Otherwise known as hilarious. Especially if you've ever had a group on tour stay with you...
"How to Tour in a Band or Whatever." by Thor Harris.
Friday, November 19, 2010
I hung up the phone after a nearly two-hour catch up with one of my besties, sipped my wine, and weighed the pros and cons of going to see Brendan Benson at the 930 Club. I've seen him before, at the same venue in fact, and it was a great show. I had no real reason not to go, I just didn't really feel like heading out again, so I said to myself, shut up already and ride up there.
The house was sparse, but not empty, unlike last time when it was over-crowded even on the top level. Maybe last year he was able draw a bigger crowd from riding the coattails of The Raconteurs fame. Not that it matters, but I knew of Brendan Benson long before he paired up with Jack White. Which is more of the reason why I finally showed up on Wednesday night. When he played the 930 Club in December 2009 with Cory Chisel and others, the show was fun, exciting, happy even (considering all Mr. Benson ever sings about is heart ache). Hell, they even closed with a cover of American Girl! This time, backed by The Posies, I dare say, they seemed sluggish, sad, heavy-ended even. What is usually a poptastic set, was genuinely somber. It even seemed like the band was bored. It came as quite a surprise to me when halfway through the show Benson announced that it was being recorded live.
Could have fooled me...
That's not to say I didn't have a good time, I did. And Brendan played most of my favorites like "Garbage Day" and "Tiny Spark". There was just something significantly not-rocking about the vibe of the whole night - personal state of mind aside. Perhaps it was the addition of The Posies as the opening band and back up. I never have been enough of a Posies listener to call myself a fan, but I know they are a talented bunch (that much shines through the assortment of black clothing). Core members John Auer and Ken Stringfellow seemed to be having more fun playing Benson's songs than the lead himself was. Auer is a heavier rocker, and his sound seemed to overshadow Benson's to the point of distraction. Stringfellow is a great bass player, and a decent keyboardist, but during "Feel Like Taking You Home Now" he looked like a little kid learning to play the keyboard for the first time. Fingers jammed the keys in hefty strokes and his face looked down at the keys like some bad secretary.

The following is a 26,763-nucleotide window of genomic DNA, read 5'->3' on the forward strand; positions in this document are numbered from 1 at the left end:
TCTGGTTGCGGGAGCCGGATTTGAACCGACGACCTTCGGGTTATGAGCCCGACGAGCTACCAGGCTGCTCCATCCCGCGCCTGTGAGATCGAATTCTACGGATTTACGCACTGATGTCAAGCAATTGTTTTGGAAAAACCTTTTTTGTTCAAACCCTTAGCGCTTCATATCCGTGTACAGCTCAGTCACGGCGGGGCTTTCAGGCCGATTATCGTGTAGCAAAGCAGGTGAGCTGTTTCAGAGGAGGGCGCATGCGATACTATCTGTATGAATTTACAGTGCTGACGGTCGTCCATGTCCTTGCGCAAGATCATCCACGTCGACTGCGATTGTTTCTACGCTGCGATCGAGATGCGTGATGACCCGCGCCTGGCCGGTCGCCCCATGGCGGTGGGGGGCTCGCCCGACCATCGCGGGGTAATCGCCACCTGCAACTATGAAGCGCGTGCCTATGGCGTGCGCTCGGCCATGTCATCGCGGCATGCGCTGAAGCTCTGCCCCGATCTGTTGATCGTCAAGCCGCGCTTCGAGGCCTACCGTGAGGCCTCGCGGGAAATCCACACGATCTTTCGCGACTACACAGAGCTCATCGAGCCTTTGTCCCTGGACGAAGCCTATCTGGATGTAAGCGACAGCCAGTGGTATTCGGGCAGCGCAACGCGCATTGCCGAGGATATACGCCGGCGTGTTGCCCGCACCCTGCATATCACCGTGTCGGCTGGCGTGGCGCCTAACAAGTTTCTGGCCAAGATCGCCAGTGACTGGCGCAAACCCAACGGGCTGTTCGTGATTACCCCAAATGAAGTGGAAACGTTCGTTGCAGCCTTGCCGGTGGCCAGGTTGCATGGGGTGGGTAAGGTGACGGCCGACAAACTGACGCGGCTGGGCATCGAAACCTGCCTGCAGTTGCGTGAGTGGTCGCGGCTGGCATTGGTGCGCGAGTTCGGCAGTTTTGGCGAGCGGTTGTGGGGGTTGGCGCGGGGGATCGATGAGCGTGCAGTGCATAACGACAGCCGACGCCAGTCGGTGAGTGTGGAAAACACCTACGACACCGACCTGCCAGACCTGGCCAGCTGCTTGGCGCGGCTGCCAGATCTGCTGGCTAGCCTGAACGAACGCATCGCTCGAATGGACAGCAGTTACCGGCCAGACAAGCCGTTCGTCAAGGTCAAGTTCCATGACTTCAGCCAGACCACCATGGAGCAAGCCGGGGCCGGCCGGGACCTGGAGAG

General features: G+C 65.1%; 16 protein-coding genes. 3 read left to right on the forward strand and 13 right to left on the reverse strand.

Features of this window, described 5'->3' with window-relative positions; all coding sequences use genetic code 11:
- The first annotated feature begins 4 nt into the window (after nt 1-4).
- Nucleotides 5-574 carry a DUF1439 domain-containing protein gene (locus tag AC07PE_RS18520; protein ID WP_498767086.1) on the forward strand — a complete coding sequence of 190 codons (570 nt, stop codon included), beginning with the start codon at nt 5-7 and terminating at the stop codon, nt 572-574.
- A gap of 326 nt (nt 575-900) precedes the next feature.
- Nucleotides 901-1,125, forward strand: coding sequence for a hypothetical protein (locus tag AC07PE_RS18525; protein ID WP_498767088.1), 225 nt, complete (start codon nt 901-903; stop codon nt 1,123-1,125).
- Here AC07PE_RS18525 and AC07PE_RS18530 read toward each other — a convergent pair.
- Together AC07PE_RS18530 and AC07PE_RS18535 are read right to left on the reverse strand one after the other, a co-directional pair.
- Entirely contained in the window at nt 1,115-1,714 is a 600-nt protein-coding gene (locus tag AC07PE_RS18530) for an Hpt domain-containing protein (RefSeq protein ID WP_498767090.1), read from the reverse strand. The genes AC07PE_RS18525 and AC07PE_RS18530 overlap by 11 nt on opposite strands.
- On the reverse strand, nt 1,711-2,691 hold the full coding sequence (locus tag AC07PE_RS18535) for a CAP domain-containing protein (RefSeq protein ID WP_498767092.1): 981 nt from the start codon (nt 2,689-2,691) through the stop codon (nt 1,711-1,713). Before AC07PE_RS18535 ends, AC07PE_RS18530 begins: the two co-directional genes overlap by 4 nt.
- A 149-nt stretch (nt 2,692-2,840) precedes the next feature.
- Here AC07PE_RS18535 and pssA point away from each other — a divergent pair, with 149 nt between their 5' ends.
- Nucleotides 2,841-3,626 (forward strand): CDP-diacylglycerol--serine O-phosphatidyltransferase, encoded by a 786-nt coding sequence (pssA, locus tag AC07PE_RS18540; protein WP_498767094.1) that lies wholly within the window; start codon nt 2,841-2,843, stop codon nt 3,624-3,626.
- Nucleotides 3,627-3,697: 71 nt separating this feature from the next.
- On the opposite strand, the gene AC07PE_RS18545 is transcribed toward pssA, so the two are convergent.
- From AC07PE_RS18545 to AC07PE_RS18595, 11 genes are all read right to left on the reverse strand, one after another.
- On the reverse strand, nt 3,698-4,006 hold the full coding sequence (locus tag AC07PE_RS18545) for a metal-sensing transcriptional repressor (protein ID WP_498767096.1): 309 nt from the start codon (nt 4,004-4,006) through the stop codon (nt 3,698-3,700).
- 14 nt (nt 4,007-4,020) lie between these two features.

Which is ironic because as a whole, they are a bunch of goof balls. I watched this terrible interview of them (only terrible because the girl asking questions was an idiot) in which they just joked around and seemed really comfortable together. When the interviewer asked them if they had anything else to say, Auers suggested she try the hummus. I mean, The Posies have been around for like 35 years and Benson seems like the kind of guy you'd just really like, despite his rigid outer shell. This kind of brotherly banter streamed through the show, which likely made the crowd feel more like they should have fun then sit and stare blankly through the melancholy. At one point as the round of band introductions took place, Stringfellow pointed out the tech guy who had been mightily handling the stage all night and said,
"And the tattooed fellow running around is Trent. Say hello Trent! Trent is the guy who plugs things in. Yeah, he's the plug-in guy." I was about three rows back at this point, feeling pretty good, so I smirked and shouted out into the expanse of the crowd, "That's what she said!" Whether or not the band heard me is neither here nor there, as I thought it was funny, and I got a few chuckles from the folks around me, and a hearty laugh from the gentleman directly to my right.
All in all, not my favorite performance, but like I said, I had a good time. I'd say 3 out of 5 stars. Actually, make that a 3.5... they did close the show with a cover of "September Gurls". RIP Alex Chiton.